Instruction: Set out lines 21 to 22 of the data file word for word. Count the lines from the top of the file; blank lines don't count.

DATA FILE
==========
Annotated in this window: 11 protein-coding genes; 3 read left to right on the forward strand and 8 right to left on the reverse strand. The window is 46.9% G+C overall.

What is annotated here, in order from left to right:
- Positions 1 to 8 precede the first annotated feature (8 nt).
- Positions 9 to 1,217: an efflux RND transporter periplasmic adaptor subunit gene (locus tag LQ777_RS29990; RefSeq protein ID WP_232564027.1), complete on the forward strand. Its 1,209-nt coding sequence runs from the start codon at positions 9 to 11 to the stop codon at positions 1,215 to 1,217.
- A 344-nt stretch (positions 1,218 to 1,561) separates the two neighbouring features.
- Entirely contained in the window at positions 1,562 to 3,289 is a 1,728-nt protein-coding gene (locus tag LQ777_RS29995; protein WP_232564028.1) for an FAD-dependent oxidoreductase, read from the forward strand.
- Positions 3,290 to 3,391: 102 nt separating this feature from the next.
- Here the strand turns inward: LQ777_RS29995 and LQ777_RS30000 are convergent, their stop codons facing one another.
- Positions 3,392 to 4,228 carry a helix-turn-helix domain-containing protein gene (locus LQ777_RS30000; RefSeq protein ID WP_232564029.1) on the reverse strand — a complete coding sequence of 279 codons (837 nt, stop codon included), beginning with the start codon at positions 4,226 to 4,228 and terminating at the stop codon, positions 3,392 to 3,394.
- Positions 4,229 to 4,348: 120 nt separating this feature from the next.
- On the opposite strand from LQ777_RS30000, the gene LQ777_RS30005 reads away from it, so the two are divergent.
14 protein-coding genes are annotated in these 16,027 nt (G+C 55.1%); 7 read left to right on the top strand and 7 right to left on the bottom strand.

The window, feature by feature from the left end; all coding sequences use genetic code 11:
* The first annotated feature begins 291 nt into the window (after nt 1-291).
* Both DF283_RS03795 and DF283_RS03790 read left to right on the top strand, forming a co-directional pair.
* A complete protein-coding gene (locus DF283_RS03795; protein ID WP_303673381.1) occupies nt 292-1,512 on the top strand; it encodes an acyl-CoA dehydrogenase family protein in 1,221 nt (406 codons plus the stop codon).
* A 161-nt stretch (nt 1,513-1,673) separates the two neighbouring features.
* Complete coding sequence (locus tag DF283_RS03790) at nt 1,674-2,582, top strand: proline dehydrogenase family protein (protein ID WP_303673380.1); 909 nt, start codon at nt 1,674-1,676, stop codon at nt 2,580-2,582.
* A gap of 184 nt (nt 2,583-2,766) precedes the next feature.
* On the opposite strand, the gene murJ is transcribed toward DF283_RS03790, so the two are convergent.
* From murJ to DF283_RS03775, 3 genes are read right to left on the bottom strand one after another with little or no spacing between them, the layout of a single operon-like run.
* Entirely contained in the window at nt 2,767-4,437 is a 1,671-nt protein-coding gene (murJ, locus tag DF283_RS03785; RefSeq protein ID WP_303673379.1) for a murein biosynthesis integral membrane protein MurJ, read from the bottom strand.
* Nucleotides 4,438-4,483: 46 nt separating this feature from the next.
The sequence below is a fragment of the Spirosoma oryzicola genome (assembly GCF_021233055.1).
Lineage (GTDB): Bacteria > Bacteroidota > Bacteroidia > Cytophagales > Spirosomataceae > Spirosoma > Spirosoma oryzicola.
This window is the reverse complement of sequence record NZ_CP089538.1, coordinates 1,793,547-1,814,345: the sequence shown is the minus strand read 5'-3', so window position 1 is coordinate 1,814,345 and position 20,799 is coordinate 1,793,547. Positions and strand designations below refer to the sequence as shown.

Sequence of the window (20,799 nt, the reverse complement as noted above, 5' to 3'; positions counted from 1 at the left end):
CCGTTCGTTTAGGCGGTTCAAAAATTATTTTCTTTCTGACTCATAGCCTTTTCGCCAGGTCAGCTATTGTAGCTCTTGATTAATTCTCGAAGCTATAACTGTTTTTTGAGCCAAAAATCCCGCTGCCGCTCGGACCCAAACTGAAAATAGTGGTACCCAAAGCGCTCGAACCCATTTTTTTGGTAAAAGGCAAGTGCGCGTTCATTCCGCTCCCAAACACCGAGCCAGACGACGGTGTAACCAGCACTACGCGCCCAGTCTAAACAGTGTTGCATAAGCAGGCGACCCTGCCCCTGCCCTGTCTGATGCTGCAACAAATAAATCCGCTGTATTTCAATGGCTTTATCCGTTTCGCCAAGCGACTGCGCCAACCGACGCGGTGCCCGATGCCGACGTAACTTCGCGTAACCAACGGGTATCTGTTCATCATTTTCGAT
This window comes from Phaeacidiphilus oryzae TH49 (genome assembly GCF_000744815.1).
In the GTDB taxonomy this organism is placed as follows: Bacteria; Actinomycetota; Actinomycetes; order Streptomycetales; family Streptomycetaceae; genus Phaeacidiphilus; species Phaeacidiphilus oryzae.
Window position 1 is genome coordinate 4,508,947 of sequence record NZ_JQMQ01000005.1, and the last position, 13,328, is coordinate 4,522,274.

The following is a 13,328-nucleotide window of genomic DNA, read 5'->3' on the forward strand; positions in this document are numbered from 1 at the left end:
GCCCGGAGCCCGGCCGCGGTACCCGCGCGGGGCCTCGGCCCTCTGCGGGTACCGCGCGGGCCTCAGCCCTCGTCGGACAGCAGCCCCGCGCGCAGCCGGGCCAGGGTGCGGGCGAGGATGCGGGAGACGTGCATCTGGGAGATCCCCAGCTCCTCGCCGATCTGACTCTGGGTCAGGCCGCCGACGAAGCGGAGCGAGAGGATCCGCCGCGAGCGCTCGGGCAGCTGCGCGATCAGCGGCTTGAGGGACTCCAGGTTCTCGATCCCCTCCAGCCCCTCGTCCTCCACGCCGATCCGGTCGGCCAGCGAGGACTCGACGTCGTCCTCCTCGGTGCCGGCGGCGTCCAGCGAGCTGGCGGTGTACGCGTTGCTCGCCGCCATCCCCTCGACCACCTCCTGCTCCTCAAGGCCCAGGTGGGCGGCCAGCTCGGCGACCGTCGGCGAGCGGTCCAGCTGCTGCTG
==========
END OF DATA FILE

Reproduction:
* From murJ to DF283_RS03775, 3 genes are read right to left on the bottom strand one after another with little or no spacing between them, the layout of a single operon-like run.
* Entirely contained in the window at nt 2,767-4,437 is a 1,671-nt protein-coding gene (murJ, locus tag DF283_RS03785; RefSeq protein ID WP_303673379.1) for a murein biosynthesis integral membrane protein MurJ, read from the bottom strand.